8

Percentage of qualified teachers

0-49% 50-79% 80%+

Based on funding rates

80% +

Reported ratios of staff to children

Under 2

1:3

Better than minimum requirements

 

Over 2

1:8

Better than minimum requirements

Review team on site

November 2015

Date of this report

24 February 2016

Most recent ERO report(s)

Education Review

July 2013

3 General Information about Early Childhood Reviews

ERO’s Evaluation Framework

ERO’s overarching question for an early childhood education review is ‘How well placed is this service to promote positive learning outcomes for children?’ ERO focuses on the following factors as described in the bicultural framework Ngā Pou Here:

Pou Whakahaere – how the service determines its vision, philosophy and direction to ensure positive outcomes for children

Pou Ārahi – how leadership is enacted to enhance positive outcomes for children

Mātauranga – whose knowledge is valued and how the curriculum is designed to achieve positive outcomes for children

Tikanga whakaako – how approaches to teaching and learning respond to diversity and support positive outcomes for children.

Within these areas ERO considers the effectiveness of arotake – self review and of whanaungatanga – partnerships with parents and whānau.

ERO evaluates how well placed a service is to sustain good practice and make ongoing improvements for the benefit of all children at the service.

A focus for the government is that all children, especially priority learners, have an opportunity to benefit from quality early childhood education. ERO will report on how well each service promotes positive outcomes for all children, with a focus on children who are Māori, Pacific, have diverse needs, and are up to the age of two.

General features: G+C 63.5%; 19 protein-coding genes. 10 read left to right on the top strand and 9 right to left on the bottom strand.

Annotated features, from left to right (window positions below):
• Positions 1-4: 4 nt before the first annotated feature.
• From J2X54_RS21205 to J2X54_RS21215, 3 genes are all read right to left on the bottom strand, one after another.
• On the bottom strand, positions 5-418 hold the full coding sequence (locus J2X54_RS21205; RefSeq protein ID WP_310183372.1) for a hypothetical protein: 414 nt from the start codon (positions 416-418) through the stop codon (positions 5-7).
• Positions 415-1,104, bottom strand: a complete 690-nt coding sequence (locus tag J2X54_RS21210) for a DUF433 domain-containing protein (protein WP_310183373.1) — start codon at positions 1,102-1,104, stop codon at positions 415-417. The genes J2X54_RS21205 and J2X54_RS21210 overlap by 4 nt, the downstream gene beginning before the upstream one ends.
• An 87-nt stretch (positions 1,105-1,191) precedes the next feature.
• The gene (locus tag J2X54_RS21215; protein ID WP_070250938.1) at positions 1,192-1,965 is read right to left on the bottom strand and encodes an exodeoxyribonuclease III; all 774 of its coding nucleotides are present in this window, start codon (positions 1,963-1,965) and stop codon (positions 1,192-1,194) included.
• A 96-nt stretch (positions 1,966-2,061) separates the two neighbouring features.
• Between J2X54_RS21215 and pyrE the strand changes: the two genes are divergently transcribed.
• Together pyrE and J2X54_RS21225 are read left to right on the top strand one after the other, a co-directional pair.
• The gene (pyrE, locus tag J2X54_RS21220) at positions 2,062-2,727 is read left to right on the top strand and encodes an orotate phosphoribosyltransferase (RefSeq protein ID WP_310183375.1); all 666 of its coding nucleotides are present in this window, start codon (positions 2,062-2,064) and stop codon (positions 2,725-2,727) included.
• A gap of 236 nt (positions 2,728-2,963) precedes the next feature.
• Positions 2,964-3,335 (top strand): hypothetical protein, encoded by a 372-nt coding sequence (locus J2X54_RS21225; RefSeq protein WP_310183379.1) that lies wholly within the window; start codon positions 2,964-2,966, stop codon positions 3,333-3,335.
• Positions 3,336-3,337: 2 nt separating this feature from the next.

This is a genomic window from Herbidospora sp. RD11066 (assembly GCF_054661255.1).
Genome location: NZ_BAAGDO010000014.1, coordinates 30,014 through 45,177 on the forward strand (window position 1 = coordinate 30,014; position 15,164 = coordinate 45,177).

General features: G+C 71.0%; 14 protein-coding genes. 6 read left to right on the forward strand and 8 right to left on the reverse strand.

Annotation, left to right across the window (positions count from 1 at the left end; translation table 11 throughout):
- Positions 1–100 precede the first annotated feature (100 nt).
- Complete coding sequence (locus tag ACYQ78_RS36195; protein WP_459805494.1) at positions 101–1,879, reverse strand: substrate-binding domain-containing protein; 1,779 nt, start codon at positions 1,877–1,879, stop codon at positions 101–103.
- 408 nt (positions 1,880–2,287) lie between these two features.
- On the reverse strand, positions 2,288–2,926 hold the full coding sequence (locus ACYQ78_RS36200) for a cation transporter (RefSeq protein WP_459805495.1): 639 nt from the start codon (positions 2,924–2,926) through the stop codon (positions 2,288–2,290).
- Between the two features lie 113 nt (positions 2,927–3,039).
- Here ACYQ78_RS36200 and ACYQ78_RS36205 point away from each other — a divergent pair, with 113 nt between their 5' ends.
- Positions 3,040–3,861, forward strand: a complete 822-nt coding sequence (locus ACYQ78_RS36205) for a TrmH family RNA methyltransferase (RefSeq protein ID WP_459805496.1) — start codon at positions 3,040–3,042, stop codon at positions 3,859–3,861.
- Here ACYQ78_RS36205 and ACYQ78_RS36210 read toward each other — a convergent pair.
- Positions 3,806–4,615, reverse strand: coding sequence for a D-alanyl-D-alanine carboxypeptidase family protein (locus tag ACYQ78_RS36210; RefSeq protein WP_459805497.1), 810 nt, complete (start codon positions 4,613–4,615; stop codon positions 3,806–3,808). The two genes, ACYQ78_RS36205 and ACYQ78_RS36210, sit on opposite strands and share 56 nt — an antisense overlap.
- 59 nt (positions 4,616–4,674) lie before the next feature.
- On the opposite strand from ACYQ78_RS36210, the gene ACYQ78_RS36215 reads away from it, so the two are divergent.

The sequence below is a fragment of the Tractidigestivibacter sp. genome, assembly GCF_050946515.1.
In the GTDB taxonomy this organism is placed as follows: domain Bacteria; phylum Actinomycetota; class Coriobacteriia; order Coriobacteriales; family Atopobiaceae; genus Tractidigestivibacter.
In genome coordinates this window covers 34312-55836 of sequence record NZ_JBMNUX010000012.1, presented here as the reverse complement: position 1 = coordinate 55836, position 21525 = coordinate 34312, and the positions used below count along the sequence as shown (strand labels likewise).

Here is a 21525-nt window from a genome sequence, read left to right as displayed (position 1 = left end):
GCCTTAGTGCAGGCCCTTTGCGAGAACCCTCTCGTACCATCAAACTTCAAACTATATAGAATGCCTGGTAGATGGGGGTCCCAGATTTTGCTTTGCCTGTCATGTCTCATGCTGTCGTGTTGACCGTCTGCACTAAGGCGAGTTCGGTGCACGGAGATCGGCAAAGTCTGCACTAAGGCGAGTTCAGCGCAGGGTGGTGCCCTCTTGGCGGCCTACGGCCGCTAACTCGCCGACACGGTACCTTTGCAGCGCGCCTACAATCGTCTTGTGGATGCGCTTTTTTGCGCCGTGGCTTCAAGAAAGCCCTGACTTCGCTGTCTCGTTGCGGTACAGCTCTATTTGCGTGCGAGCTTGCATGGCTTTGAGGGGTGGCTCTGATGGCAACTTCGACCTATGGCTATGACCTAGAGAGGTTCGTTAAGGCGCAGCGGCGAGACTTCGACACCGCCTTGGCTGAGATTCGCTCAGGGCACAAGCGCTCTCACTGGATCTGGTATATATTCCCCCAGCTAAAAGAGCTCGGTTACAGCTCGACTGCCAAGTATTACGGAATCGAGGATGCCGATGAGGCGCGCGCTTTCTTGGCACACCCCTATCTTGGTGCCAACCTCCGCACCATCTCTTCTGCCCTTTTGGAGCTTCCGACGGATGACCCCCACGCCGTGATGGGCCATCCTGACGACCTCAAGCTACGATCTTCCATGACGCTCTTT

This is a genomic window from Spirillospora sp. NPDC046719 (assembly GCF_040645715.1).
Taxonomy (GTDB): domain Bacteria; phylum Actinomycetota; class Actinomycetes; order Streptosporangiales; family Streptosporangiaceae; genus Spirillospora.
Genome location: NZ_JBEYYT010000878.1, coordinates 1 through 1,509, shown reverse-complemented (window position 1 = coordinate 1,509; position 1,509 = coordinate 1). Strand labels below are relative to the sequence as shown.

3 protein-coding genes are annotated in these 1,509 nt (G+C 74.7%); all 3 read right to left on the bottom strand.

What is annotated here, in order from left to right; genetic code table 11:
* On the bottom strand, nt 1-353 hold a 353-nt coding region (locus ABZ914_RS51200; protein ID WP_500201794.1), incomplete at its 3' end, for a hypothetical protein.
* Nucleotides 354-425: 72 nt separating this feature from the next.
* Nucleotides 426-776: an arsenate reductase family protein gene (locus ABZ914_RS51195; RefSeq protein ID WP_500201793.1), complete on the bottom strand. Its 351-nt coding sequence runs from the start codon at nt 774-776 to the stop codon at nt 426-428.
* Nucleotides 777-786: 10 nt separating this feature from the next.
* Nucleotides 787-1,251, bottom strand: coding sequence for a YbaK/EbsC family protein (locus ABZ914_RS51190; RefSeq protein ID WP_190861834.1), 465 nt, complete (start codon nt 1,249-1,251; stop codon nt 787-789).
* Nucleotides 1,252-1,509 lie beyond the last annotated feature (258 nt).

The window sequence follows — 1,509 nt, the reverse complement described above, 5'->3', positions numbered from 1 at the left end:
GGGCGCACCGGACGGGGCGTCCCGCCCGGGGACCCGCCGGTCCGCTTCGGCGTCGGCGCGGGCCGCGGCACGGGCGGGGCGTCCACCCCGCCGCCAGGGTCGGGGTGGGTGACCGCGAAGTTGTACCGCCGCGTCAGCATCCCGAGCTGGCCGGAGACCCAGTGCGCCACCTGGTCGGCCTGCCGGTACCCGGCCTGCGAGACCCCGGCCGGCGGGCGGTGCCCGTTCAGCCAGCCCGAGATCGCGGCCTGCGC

For more information about the framework and Ngā Pou Here refer to ERO’s Approach to Review in Early Childhood Services.

ERO’s Overall Judgement and Next Review

The overall judgement that ERO makes and the timing of the next review will depend on how well placed a service is to promote positive learning outcomes for children. The categories are:

  • Very well placed – The next ERO review in four years
  • Well placed – The next ERO review in three years
  • Requires further development – The next ERO review within two years
  • Not well placed - The next ERO review in consultation with the Ministry of Education

ERO has developed criteria for each category. These are available on ERO’s website.

Review Coverage

ERO reviews are tailored to each service’s context and performance, within the overarching review framework. The aim is to provide information on aspects that are central to positive outcomes for children and useful to the service.